VP Will Sudduth announced that next Friday, August 22, Dave Shields has invited RN Ann Scott, to speak about organ donations. On August 29 we’ll socialize. Here are September assignments: 5 – Norm Jensen; 12 – Mick Hoehne; 19 – Stu Hawbaker; 26 – Social meeting.


 

 

                        

SHERIFF’S ACTIONS

 

 

Sheriff Stu Hawbaker was absent so deputy Dave Shields jumped into action.  Noting that he was in the minority of ‘still working’ members, he asked all retired members to anti up a quarter.  Then he evidently found an easy trivia question: “What’s the capital of Bulgaria?”  Immediately someone at the head table correctly answered, Sofia.  Dave put all the badges of our absentees in the bag and one of our speakers, Lori Jensen, drew Mike Boliek’s badge for the small pie-pumpkin donated by Jim May.  Absentee Rick McVey’s badge was then pulled so we’ll have a 50/50 roll-over prize next week.

 


 

 

SPONSORSHIP REPORT

 

VP Norm Jensen did not set a date to clean the trailer. At the board meeting we agreed to continue our relationships with the Communications Departments at both EIU & ISU to whom we offer two $1000 scholarships to deserving students, with preference to those from Macon County and nearby counties. One of our recurring matching funds has been with Easter Seals; I reported that our local agency changed its name to Independence Point effective September 1, but will maintain its same services, including the AgrAbility; Dick Vissering serves on their advisory board. Another matching donation we’ve given in prior years is the WSOY Food drive.

 

                         FUTURE PROGRAMS

 

VP Will Sudduth announced that next Friday, September 12, Mick Hoehne has invited Ron White to explain his hobby of collecting unusual tombstone epitaphs. Other September program assignments: 19 – Stu Hawbaker; 26 – Social meeting.
 

MEMBERSHIP REPORT

VP Lance Gauble welcomed Jim Watson today. At the Tuesday board meeting we accepted his application unanimously. We also held a lengthy discussion about ways to make our club more visible and thus attract new members. Of course, one way is for everybody to be alert for opportunities to INVITE MORE GUESTS.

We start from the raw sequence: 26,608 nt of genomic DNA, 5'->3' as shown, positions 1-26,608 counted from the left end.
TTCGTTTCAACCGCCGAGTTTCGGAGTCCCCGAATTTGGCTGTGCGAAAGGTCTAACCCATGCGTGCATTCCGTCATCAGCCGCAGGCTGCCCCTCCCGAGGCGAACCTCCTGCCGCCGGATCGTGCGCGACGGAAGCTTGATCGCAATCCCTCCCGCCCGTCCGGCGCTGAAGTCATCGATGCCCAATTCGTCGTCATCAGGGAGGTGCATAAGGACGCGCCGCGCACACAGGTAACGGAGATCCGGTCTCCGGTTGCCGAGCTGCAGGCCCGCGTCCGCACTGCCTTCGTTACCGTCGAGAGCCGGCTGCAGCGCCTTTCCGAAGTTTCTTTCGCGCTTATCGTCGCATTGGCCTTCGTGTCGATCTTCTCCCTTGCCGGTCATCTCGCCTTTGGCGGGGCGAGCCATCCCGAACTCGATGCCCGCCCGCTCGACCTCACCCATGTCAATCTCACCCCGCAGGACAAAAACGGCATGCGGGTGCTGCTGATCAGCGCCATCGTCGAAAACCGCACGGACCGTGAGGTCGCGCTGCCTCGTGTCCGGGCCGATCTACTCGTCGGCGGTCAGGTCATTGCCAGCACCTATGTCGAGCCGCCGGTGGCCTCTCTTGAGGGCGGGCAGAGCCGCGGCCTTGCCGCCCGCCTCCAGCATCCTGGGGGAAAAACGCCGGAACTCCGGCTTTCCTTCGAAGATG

SOCIAL REPORT

 

VP Hugh Rowden reported that we’ll soon set the date for our annual October hot-dog roast at Steve and Pam Wentworth’s country farm home. At the board meeting we talked about how we want to reward our spouses for their past (and hopefully future) assistance with our big fund-raisers by catering more parties rather than potlucks.


SMART OLD MAN

 

An elderly man in Florida had owned a large farm for several years.  He had a large pond in the back.  It was properly shaped for swimming, so he fixed it up nice with picnic tables, horseshoe courts, and some orange and lime trees.  One evening the old farmer decided to go down to the pond, as he hadn't been there for a while, and look it over.  

He grabbed a five-gallon bucket to bring back some fruit.  As he neared the pond, he heard voices shouting and laughing with glee.  As he came closer, he saw it was a bunch of young women skinny-dipping in his pond.  He made the women aware of his presence and they all went to the deep end.

One of the women shouted to him, "We're not coming out until you leave!"  He frowned, "I didn't come down here to watch you ladies swim naked or make you get out of the pond naked."  Holding the bucket up, he said, "I'm here to feed the alligator."

Some old men can still think fast.

 

DON’T FORGET THE BOARD MEETING TUESDAY MORNING AT 6:50 AT PERKIN’S.